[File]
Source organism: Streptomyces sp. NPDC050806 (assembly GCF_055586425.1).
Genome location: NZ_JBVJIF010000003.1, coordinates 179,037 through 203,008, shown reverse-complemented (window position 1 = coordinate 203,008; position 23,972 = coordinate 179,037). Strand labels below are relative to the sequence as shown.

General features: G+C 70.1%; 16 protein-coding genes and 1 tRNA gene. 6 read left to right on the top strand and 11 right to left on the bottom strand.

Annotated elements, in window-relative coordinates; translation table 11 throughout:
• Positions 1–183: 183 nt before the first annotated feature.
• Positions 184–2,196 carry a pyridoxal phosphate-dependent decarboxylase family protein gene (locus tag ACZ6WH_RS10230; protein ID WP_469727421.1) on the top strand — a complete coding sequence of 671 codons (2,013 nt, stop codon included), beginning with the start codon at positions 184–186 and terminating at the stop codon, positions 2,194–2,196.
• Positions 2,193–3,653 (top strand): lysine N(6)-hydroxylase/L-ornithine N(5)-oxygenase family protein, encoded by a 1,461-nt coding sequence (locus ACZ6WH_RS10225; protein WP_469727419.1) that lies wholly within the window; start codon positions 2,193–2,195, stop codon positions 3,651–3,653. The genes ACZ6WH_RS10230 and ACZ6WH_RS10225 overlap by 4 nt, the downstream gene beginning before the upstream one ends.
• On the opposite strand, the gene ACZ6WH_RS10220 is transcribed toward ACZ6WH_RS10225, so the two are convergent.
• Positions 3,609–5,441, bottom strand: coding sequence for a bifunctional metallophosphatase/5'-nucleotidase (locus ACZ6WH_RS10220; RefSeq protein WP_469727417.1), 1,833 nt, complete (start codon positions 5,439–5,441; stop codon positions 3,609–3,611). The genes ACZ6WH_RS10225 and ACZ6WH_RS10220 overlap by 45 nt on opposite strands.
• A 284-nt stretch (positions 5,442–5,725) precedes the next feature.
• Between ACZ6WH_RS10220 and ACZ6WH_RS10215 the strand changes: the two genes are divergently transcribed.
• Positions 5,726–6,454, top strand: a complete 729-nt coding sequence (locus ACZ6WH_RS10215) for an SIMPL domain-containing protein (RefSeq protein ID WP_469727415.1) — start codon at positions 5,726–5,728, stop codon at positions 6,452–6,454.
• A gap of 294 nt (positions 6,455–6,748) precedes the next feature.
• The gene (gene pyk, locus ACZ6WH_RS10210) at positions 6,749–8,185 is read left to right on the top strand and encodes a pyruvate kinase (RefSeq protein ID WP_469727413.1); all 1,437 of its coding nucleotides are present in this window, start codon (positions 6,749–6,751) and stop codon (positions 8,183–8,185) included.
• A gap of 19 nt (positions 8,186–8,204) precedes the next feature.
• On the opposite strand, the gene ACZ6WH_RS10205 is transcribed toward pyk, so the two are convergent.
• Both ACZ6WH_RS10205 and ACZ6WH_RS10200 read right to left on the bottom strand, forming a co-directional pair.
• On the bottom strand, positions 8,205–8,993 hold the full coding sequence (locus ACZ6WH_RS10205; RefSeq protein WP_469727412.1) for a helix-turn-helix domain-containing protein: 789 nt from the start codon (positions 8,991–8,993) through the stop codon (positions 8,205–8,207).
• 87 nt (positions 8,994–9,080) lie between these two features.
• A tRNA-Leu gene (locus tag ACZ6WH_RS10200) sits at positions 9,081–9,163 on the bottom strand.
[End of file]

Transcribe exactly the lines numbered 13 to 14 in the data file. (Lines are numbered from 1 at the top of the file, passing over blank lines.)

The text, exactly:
• A gap of 294 nt (positions 6,455–6,748) precedes the next feature.
• The gene (gene pyk, locus ACZ6WH_RS10210) at positions 6,749–8,185 is read left to right on the top strand and encodes a pyruvate kinase (RefSeq protein ID WP_469727413.1); all 1,437 of its coding nucleotides are present in this window, start codon (positions 6,749–6,751) and stop codon (positions 8,183–8,185) included.